In a move welcomed by New Zealand’s tourism industry, Immigration New Zealand has decided to exempt Chinese holders of Platinum and Diamond UnionPay credit cards from providing information related to employment and source of funds in their visa application. Instead, mere proof of their Premium or Diamond status will be treated as sufficient proof of the applicant’s financial solvency.
The move is expected to facilitate easier entry of wealthy Chinese citizens visiting the country for tourism and business. The chief executive of the Tourism Industry Association of New Zealand emphasized that the TIA has always been lobbying with the government for easier and faster processing of high-value visitors from China and stated that the facility provided to credit card holders is a welcome step in this direction.
Currently, inflow of visitors from China is second only to Australia and inflow from China is considered a key growth opportunity for New Zealand’s tourism industry. The country’s Tourism 2025 framework targets doubling of revenue from tourism from the existing $20.5 billion and such agreements are considered vital for achieving the goal. .
The agreement with UnionPay, which is China’s only domestic bankcard organization, was warmly praised by Chinese authorities for creating more favorable conditions for exchange of visitors traveling to both countries. The agreement covers financial solvency only and does not offer any exemption with respect to character or health standards. .
Another key change introduced by the Government was the relaxation of its China Working Holiday scheme that allows Chinese tourists and vacationers to work for a New Zealand employer in the country. Earlier, such vacationers were permitted to work for three months during a 12-month stay. Now, this duration has been increased to up to six months.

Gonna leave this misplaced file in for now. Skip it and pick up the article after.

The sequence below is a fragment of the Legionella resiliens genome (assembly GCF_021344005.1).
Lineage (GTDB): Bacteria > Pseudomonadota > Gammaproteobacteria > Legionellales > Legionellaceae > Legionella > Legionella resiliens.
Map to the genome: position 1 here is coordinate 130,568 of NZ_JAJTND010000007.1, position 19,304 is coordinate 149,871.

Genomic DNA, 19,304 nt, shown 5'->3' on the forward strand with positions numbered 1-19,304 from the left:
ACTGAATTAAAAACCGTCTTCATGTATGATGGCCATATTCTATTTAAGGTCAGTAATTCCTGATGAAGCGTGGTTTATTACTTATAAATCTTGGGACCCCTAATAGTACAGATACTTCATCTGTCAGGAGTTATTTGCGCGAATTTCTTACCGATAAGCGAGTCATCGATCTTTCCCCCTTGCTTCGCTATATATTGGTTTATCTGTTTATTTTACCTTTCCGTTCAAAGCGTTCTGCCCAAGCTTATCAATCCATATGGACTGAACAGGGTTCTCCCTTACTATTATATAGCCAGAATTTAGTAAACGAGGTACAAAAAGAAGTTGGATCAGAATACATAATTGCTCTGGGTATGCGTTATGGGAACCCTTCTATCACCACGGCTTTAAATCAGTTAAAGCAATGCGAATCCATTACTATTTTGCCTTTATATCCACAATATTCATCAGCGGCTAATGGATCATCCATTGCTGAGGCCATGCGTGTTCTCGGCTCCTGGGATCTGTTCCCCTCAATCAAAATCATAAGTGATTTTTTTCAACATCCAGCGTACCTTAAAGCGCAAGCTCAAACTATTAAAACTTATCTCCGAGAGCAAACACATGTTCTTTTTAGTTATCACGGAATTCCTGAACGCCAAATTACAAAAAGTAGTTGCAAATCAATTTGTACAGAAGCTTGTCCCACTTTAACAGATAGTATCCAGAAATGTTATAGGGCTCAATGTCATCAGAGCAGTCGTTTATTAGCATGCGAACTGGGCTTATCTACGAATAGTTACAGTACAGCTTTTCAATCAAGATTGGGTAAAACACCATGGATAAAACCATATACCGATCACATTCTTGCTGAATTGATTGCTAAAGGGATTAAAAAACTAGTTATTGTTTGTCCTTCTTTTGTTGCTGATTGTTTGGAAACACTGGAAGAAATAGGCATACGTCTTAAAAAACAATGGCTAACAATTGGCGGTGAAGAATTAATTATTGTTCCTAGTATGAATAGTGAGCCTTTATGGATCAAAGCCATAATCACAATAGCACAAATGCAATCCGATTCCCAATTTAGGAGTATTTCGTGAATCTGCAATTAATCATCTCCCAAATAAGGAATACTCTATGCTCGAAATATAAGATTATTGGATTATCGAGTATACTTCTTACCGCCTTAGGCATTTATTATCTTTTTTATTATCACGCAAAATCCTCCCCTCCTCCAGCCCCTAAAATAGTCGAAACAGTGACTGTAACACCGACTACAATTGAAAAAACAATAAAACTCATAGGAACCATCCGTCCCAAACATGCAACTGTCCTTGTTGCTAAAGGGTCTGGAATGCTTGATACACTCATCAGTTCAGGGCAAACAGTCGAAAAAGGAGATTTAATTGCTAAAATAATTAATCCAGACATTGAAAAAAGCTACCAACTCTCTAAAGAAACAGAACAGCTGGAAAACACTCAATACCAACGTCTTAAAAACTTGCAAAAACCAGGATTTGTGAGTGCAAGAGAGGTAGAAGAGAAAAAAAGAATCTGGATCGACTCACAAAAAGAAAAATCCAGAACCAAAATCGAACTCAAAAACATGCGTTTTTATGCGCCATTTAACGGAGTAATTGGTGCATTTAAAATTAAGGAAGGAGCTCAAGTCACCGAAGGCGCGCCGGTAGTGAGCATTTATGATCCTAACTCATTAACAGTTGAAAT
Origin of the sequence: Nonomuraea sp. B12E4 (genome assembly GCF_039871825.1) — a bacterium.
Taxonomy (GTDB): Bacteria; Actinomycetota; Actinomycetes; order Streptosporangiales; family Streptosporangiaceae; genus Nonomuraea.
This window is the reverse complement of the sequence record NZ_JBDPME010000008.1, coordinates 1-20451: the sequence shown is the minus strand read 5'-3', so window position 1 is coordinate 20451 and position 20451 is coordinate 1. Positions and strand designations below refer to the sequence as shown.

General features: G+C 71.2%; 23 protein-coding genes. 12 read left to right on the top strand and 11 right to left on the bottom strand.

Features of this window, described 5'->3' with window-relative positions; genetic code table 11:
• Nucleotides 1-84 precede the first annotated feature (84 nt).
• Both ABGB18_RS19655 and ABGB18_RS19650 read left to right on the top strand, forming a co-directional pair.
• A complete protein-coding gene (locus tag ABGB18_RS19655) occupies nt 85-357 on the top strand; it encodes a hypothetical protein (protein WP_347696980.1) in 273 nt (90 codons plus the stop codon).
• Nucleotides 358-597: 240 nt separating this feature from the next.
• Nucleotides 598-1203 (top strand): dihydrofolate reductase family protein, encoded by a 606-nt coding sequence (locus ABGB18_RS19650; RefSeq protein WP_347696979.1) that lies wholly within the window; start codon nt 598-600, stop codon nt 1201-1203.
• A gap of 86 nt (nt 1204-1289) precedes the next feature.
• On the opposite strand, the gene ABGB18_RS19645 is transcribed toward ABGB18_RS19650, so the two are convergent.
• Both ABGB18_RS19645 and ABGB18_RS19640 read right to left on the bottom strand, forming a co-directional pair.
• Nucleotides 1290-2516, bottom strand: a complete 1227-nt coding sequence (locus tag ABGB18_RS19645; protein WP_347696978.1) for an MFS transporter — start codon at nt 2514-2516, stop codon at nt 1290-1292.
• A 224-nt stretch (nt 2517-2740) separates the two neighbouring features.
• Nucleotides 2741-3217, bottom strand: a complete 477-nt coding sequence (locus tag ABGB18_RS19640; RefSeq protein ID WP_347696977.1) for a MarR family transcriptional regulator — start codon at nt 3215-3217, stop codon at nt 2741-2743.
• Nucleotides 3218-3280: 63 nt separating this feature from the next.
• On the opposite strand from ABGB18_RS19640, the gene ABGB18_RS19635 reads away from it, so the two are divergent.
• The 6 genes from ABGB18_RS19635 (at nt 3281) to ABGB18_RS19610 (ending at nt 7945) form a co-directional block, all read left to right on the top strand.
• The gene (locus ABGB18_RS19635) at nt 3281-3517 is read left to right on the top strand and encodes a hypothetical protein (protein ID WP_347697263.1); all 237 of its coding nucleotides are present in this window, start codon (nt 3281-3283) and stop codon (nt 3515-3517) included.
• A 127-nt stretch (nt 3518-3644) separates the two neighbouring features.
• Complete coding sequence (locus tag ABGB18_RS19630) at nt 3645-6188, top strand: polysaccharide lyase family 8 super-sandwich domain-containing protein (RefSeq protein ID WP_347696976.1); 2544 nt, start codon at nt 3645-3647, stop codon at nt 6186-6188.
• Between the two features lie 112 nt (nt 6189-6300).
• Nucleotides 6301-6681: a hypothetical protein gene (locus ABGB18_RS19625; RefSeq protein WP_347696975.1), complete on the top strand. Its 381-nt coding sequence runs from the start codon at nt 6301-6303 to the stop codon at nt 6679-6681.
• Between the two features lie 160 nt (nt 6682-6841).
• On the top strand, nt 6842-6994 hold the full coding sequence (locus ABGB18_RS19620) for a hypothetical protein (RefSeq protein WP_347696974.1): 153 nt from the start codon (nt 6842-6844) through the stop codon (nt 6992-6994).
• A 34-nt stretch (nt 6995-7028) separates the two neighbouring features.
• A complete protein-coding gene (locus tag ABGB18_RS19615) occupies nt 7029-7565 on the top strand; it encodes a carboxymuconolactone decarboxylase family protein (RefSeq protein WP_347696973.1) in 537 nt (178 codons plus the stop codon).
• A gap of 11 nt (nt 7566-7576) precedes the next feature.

An annual ballot held by Immigration New Zealand selects a thousand Chinese visitors who are then permitted to take a break in China for a period of one year. The change is expected to make it easier for tourism employers to hire workers with good Chinese language skills without having to comply with onerous procedures and regulations.
However, the move to use credit card holder status as adequate proof of financial stability for the purposes of issuance of visa has been sharply criticized by opposition parties in the country. Critics opine that such a move will increase risk of corruption and may lead to a repeat of embarrassing and financially-expensive cases like the Kim Dotcom case.
Opposition leaders have pointed out that the country has effectively abandoned its immigration program and is completely dependent on a foreign institution to rigorously vet the entry of Chinese tourists and business visitors into the country.
Further, they pointed out that even the Chinese government has highlighted corruption as a very major problem in the country and indicated that such a move was fraught with unnecessary risks with potential negative consequences.
This is not the first time New Zealand authorities have made changes to their immigration rules for Chinese visitors. Two year ago, papers released in the Parliament showed that wealthy Chinese visitors with gold and silver frequent-flier credit cards were being exempted from border checks under a secret deal with the New Zealand government.
The deal had been made after the Government was told that most fliers sought to avoid answering financial and employment-history related queries or provide evidence related to the same. Opposition leaders have censured the government for reviving the secret deal by offering the credit card exemption.